Friday, April 16, 2004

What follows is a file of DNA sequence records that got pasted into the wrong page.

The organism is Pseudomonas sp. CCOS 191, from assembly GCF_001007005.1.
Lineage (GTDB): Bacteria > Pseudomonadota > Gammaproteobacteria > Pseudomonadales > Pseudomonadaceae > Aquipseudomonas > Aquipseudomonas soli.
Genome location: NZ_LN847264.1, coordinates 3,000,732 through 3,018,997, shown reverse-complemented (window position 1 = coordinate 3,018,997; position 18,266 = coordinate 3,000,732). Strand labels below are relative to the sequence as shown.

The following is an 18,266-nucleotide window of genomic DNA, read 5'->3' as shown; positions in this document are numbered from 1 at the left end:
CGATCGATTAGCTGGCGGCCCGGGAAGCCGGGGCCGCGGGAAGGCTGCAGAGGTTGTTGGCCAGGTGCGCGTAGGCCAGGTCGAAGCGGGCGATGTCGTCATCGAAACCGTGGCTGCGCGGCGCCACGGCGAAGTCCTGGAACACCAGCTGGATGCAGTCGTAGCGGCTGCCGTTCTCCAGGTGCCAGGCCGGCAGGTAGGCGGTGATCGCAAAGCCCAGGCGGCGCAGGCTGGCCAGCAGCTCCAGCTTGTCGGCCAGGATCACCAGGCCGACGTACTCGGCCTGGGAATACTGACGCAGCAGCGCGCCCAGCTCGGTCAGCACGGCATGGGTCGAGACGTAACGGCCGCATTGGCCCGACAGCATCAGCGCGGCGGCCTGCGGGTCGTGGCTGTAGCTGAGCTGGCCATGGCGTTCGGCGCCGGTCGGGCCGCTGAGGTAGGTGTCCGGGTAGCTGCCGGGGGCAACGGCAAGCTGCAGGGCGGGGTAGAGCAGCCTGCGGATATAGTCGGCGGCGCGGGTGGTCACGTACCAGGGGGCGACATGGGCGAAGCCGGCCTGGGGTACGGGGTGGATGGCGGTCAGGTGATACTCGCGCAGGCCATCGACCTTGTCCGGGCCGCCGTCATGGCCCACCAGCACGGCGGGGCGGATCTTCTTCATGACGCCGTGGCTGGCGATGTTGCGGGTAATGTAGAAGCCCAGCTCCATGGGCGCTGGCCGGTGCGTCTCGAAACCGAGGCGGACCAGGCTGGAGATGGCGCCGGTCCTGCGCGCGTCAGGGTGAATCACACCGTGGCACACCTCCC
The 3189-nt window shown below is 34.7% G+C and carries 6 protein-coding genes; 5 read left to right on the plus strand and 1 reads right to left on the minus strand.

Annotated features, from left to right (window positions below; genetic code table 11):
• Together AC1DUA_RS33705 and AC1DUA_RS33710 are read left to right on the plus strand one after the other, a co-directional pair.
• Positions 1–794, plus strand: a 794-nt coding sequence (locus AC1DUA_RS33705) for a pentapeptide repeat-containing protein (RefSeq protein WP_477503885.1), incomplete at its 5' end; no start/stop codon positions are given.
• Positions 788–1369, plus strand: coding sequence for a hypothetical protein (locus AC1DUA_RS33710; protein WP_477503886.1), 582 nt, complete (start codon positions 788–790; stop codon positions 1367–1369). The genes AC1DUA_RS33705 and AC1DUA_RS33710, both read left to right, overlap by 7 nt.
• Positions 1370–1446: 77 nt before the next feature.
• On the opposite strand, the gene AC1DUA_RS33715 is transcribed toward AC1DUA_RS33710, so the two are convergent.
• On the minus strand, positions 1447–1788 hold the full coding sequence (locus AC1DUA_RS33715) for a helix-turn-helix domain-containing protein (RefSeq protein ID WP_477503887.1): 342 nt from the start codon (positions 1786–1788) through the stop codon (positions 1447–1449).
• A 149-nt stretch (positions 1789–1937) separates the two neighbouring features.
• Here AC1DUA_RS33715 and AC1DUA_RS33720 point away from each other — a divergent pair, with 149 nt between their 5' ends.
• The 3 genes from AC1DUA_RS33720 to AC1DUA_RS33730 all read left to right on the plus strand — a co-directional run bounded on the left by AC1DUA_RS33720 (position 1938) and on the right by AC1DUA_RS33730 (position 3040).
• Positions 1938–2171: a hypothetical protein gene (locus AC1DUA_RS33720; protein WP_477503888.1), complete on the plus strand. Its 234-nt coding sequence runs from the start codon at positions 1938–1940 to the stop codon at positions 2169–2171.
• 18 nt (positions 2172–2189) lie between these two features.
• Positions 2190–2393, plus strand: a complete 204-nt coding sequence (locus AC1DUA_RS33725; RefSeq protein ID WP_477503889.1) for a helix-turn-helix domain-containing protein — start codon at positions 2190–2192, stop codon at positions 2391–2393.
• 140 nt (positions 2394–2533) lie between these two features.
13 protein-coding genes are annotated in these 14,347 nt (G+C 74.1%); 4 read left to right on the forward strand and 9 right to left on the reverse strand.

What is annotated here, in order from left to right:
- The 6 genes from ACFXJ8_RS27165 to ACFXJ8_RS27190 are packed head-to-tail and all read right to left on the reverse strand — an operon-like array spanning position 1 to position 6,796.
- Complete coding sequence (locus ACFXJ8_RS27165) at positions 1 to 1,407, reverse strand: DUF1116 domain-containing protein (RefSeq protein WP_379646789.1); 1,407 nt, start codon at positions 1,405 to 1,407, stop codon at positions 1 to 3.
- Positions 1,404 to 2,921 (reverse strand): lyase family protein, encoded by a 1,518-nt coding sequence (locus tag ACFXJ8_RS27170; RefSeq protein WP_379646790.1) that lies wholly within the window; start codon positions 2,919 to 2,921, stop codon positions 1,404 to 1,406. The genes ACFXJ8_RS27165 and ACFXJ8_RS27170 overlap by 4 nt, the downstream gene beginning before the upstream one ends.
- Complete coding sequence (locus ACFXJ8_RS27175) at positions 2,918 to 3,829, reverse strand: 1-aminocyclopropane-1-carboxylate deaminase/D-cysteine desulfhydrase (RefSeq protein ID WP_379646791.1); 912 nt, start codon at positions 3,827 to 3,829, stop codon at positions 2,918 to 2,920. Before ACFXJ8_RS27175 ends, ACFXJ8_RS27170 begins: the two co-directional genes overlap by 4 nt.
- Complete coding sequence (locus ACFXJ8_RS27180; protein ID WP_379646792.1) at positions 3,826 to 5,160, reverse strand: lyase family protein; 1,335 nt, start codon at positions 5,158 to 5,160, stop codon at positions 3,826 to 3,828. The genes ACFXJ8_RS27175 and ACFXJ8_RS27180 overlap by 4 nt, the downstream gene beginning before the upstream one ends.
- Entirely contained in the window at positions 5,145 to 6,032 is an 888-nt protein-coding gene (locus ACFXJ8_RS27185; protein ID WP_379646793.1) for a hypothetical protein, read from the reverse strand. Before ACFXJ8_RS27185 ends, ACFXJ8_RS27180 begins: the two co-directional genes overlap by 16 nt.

Potemkin Coalition loses another facade I've heard a few people argue that Bush's proposal to Sharon was signed off on, or similar to Great Britains. Like most current winger excuses...that's wrong. Many may remember that Bush committing to the "Road Map" and emphasizing it as touted by the Blair Government as a concession they obtained from the Bush Administration in return for the UK's support of the Iraqi invasion. Well, not really. Tony Blair will today attempt to restore British influence in Washington when he warns President George Bush that the Middle East "road map" remains the only viable option for achieving a lasting political settlement. Less than 48 hours after Mr Bush spurned his plea for an "even-handed" approach to the Middle East, the prime minister will make clear in private that Britain cannot sign up to Ariel Sharon's unilateral plan which was all but endorsed by the president. As Blairites admitted that the president's declaration marked a personal setback for the prime minister, foreign secretary Jack Straw last night underlined Britain's unease. He said: "President Bush ... has to make his own judgments. We make our own." The prime minister, who began his two-day visit to the US last night with a meeting in New York with UN secretary general, Kofi Annan, will today put on a brave face when he says that key elements of the Sharon plan, such as the pledge to withdraw from the Gaza Strip, can be reconciled with the road map. But well placed Blairites made clear yesterday that Mr Bush's announcement had been "uncomfortable" for him. Britain's unease was underlined on Wednesday night when Downing Street issued a carefully worded statement which welcomed aspects of Mr Sharon's statement, such as withdrawal from Gaza. But the statement said nothing about abandonment of central elements of the road map, such as treating Palestinians as partners and calling for the vast majority of Israeli settlements to be removed from the territories occupied since 1967. It should also be noted that whenever Bush and Blair get together, its bad news for Blair politically.
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